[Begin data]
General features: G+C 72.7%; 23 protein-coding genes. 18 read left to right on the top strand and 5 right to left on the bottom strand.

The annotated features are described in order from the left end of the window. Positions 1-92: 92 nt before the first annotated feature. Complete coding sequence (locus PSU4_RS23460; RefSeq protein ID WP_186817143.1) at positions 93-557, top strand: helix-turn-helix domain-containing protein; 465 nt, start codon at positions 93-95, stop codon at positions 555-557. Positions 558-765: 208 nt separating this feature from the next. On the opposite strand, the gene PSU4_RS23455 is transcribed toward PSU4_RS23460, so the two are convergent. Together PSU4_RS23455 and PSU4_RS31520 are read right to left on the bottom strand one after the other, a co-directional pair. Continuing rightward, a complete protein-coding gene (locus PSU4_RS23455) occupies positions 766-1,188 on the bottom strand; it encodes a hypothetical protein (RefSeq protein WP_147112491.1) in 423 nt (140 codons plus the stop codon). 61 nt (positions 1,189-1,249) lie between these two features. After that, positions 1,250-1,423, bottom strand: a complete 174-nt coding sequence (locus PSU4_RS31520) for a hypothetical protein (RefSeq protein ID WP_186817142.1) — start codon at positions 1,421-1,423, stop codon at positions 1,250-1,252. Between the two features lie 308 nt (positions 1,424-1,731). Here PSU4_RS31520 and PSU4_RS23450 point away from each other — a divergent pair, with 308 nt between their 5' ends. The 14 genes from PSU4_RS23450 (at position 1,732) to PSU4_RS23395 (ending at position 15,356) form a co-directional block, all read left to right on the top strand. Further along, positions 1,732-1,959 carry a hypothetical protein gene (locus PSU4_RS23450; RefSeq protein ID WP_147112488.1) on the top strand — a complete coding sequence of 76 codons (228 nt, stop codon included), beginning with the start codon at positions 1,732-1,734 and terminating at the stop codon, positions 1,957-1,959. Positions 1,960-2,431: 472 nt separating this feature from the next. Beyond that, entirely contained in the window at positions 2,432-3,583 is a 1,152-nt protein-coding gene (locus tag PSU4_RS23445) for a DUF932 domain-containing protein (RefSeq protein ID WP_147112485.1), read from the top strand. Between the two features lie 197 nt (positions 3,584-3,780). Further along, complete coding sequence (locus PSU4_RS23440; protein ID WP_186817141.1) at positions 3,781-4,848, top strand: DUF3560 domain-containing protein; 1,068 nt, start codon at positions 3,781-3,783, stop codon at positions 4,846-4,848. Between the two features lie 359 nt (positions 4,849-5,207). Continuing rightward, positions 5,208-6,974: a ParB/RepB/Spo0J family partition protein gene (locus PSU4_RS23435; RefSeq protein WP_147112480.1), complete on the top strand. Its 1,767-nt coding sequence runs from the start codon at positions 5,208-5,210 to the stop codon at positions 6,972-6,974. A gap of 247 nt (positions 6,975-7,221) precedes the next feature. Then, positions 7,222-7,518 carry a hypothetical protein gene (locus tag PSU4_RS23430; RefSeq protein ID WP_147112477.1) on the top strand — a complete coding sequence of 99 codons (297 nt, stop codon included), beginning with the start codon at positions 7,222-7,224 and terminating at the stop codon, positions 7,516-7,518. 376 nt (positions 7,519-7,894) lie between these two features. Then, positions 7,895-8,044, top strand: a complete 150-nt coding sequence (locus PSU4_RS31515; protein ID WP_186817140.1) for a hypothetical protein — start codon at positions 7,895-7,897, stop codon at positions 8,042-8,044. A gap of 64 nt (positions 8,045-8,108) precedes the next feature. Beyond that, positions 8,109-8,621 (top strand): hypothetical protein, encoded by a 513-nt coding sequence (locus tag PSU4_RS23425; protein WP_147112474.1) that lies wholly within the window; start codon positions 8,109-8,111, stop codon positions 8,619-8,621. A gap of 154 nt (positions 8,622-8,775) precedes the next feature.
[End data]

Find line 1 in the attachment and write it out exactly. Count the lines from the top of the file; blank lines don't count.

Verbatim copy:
General features: G+C 72.7%; 23 protein-coding genes. 18 read left to right on the top strand and 5 right to left on the bottom strand.